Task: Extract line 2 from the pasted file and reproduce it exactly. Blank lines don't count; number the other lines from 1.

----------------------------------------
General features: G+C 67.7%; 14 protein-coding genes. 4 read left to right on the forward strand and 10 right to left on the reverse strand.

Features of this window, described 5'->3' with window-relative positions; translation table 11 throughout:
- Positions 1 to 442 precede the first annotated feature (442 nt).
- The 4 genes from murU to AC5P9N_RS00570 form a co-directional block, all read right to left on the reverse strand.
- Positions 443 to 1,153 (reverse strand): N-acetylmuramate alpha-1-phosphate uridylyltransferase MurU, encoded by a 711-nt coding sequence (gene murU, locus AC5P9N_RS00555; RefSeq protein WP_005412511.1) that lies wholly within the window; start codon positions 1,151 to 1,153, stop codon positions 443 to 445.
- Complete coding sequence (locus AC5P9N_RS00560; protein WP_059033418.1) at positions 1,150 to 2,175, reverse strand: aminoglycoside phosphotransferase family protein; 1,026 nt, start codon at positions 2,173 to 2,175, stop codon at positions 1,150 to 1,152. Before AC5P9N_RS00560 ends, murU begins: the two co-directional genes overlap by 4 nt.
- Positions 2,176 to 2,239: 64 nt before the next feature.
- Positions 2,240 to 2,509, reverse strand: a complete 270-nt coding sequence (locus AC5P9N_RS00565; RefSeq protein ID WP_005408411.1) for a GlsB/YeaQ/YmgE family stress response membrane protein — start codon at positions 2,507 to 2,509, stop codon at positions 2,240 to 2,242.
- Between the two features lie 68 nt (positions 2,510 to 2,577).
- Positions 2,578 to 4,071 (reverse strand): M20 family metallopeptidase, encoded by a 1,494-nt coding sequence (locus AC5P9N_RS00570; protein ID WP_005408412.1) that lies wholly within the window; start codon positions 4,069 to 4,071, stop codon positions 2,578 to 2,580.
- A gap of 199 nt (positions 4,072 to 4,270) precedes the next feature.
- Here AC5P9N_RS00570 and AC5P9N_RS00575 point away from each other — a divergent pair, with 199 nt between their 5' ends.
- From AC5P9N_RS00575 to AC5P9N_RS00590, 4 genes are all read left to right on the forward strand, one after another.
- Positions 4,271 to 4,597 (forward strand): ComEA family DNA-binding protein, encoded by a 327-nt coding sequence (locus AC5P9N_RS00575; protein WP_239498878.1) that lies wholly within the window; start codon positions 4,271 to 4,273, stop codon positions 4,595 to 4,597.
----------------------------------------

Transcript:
Features of this window, described 5'->3' with window-relative positions; translation table 11 throughout: